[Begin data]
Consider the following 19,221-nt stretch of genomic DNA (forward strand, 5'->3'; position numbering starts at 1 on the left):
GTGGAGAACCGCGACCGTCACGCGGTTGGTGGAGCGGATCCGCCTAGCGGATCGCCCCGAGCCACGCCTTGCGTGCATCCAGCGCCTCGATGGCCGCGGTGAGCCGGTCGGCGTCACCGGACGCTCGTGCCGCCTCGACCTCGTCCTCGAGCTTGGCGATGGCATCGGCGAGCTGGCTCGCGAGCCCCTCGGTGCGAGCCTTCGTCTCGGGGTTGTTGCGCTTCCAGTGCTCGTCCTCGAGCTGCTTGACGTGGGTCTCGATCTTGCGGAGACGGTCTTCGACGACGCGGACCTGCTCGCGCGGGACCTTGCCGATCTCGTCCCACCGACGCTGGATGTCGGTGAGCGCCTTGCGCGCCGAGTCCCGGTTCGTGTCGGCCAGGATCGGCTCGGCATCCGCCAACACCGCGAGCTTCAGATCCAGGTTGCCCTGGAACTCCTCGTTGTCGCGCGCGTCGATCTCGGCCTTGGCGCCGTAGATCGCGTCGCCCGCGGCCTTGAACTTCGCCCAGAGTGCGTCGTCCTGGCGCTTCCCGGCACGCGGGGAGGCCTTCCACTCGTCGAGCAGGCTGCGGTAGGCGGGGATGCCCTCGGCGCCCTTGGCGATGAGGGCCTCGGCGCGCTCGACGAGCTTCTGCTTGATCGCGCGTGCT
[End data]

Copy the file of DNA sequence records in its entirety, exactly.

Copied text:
Consider the following 19,221-nt stretch of genomic DNA (forward strand, 5'->3'; position numbering starts at 1 on the left):
GTGGAGAACCGCGACCGTCACGCGGTTGGTGGAGCGGATCCGCCTAGCGGATCGCCCCGAGCCACGCCTTGCGTGCATCCAGCGCCTCGATGGCCGCGGTGAGCCGGTCGGCGTCACCGGACGCTCGTGCCGCCTCGACCTCGTCCTCGAGCTTGGCGATGGCATCGGCGAGCTGGCTCGCGAGCCCCTCGGTGCGAGCCTTCGTCTCGGGGTTGTTGCGCTTCCAGTGCTCGTCCTCGAGCTGCTTGACGTGGGTCTCGATCTTGCGGAGACGGTCTTCGACGACGCGGACCTGCTCGCGCGGGACCTTGCCGATCTCGTCCCACCGACGCTGGATGTCGGTGAGCGCCTTGCGCGCCGAGTCCCGGTTCGTGTCGGCCAGGATCGGCTCGGCATCCGCCAACACCGCGAGCTTCAGATCCAGGTTGCCCTGGAACTCCTCGTTGTCGCGCGCGTCGATCTCGGCCTTGGCGCCGTAGATCGCGTCGCCCGCGGCCTTGAACTTCGCCCAGAGTGCGTCGTCCTGGCGCTTCCCGGCACGCGGGGAGGCCTTCCACTCGTCGAGCAGGCTGCGGTAGGCGGGGATGCCCTCGGCGCCCTTGGCGATGAGGGCCTCGGCGCGCTCGACGAGCTTCTGCTTGATCGCGCGTGCT